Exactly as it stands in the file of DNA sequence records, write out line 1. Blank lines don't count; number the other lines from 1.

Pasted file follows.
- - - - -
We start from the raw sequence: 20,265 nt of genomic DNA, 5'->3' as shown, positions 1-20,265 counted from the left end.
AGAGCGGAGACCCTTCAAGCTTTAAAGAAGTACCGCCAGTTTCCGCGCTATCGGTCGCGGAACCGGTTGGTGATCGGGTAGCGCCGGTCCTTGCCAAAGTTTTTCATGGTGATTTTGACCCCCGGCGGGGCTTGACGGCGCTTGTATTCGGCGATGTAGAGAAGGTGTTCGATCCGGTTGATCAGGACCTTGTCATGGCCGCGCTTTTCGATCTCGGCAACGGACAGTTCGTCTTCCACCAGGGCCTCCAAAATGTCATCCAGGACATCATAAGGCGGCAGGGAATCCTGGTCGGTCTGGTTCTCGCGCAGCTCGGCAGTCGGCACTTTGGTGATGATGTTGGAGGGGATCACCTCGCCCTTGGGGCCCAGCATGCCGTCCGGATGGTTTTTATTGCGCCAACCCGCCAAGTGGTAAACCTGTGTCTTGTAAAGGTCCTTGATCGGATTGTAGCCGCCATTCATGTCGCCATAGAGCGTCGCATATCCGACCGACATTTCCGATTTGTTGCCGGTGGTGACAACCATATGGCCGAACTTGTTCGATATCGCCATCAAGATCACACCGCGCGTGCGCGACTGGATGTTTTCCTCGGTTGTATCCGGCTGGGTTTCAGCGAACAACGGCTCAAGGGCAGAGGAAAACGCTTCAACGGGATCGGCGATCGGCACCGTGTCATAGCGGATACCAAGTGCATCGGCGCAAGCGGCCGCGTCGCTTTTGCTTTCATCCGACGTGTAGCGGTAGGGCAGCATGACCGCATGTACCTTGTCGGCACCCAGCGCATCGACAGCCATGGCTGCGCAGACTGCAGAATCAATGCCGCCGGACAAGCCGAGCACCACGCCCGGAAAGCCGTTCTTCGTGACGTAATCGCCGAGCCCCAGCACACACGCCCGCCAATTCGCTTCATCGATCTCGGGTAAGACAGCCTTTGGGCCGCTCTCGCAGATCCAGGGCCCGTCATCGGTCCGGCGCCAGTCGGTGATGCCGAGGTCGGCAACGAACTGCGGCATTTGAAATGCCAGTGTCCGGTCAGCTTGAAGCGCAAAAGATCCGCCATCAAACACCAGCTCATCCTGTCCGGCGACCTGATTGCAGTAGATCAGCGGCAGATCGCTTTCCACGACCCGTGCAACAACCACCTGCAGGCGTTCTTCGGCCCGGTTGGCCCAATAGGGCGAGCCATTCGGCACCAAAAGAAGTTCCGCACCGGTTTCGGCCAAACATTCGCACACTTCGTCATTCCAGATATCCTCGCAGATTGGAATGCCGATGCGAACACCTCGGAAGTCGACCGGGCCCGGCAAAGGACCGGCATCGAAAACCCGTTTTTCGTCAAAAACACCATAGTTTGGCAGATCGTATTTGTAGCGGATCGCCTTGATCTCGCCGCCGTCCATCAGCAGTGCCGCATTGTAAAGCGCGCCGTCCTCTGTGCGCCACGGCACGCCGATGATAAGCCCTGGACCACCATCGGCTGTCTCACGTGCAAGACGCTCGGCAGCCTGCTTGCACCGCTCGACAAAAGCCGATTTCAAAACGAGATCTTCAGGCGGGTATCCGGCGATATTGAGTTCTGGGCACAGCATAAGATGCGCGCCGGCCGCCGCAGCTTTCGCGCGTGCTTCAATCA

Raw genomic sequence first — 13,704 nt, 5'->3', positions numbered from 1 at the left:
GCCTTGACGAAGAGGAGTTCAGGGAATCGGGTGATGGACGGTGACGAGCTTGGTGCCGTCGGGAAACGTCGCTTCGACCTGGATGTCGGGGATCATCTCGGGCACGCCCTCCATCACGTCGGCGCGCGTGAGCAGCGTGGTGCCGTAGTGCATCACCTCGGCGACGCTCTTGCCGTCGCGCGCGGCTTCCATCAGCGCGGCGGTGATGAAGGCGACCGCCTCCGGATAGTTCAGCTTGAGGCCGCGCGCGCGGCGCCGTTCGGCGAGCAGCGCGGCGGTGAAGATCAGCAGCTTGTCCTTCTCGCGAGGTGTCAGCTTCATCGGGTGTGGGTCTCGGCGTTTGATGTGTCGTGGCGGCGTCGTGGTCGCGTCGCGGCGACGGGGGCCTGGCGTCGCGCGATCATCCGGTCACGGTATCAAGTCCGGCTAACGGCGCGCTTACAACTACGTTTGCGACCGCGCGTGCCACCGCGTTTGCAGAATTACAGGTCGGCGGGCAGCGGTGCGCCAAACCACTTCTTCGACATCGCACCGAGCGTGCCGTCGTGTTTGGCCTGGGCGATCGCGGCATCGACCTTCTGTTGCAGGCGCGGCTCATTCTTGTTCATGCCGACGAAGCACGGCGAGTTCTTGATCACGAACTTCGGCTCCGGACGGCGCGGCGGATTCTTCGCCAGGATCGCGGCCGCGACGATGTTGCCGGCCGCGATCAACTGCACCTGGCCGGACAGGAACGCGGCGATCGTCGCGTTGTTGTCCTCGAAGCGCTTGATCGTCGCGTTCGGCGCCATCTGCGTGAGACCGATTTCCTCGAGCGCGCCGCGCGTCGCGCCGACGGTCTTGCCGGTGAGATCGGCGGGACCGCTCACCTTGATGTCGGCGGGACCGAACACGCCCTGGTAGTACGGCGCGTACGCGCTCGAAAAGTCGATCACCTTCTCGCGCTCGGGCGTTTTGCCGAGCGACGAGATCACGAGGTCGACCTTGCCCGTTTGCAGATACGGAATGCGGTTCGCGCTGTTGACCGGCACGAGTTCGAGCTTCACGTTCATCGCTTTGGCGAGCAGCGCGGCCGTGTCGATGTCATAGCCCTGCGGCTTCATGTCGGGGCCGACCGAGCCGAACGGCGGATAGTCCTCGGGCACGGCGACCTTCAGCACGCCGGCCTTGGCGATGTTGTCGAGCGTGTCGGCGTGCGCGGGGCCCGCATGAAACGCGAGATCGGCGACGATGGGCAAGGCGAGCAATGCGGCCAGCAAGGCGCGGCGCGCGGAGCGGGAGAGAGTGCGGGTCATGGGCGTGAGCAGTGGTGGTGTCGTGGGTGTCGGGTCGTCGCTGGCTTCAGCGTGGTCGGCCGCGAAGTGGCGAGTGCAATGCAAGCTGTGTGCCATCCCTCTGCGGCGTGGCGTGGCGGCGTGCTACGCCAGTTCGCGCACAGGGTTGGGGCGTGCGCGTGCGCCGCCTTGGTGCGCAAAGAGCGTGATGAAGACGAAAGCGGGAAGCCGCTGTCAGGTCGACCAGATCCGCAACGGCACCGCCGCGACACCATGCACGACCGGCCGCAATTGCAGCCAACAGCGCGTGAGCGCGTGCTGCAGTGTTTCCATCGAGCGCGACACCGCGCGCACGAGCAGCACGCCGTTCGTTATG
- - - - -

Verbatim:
We start from the raw sequence: 20,265 nt of genomic DNA, 5'->3' as shown, positions 1-20,265 counted from the left end.